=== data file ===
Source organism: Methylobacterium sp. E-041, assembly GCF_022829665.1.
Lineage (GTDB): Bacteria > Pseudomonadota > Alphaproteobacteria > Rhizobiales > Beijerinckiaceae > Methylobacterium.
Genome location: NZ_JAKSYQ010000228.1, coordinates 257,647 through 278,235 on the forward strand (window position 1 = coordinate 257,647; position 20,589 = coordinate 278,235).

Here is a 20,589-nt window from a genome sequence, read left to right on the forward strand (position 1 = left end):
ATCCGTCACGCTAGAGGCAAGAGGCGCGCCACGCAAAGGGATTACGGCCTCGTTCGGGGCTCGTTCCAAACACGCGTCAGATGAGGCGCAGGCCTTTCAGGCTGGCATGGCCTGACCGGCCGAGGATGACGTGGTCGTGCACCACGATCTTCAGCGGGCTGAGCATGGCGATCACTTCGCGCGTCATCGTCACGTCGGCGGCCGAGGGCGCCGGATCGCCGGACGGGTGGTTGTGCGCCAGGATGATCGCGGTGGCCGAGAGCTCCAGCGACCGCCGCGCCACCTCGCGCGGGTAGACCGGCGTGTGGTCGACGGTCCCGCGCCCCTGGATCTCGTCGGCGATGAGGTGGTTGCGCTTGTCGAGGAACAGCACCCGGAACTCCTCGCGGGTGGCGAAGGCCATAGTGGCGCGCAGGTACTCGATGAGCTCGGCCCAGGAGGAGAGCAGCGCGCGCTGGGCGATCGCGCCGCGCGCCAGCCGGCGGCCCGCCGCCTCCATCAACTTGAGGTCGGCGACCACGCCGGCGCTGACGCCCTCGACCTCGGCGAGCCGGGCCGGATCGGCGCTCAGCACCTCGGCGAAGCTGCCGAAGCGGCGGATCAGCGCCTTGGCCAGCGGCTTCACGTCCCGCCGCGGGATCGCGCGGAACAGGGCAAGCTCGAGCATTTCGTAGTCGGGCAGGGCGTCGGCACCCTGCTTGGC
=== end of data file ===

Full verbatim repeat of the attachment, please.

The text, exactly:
Source organism: Methylobacterium sp. E-041, assembly GCF_022829665.1.
Lineage (GTDB): Bacteria > Pseudomonadota > Alphaproteobacteria > Rhizobiales > Beijerinckiaceae > Methylobacterium.
Genome location: NZ_JAKSYQ010000228.1, coordinates 257,647 through 278,235 on the forward strand (window position 1 = coordinate 257,647; position 20,589 = coordinate 278,235).

Here is a 20,589-nt window from a genome sequence, read left to right on the forward strand (position 1 = left end):
ATCCGTCACGCTAGAGGCAAGAGGCGCGCCACGCAAAGGGATTACGGCCTCGTTCGGGGCTCGTTCCAAACACGCGTCAGATGAGGCGCAGGCCTTTCAGGCTGGCATGGCCTGACCGGCCGAGGATGACGTGGTCGTGCACCACGATCTTCAGCGGGCTGAGCATGGCGATCACTTCGCGCGTCATCGTCACGTCGGCGGCCGAGGGCGCCGGATCGCCGGACGGGTGGTTGTGCGCCAGGATGATCGCGGTGGCCGAGAGCTCCAGCGACCGCCGCGCCACCTCGCGCGGGTAGACCGGCGTGTGGTCGACGGTCCCGCGCCCCTGGATCTCGTCGGCGATGAGGTGGTTGCGCTTGTCGAGGAACAGCACCCGGAACTCCTCGCGGGTGGCGAAGGCCATAGTGGCGCGCAGGTACTCGATGAGCTCGGCCCAGGAGGAGAGCAGCGCGCGCTGGGCGATCGCGCCGCGCGCCAGCCGGCGGCCCGCCGCCTCCATCAACTTGAGGTCGGCGACCACGCCGGCGCTGACGCCCTCGACCTCGGCGAGCCGGGCCGGATCGGCGCTCAGCACCTCGGCGAAGCTGCCGAAGCGGCGGATCAGCGCCTTGGCCAGCGGCTTCACGTCCCGCCGCGGGATCGCGCGGAACAGGGCAAGCTCGAGCATTTCGTAGTCGGGCAGGGCGTCGGCACCCTGCTTGGC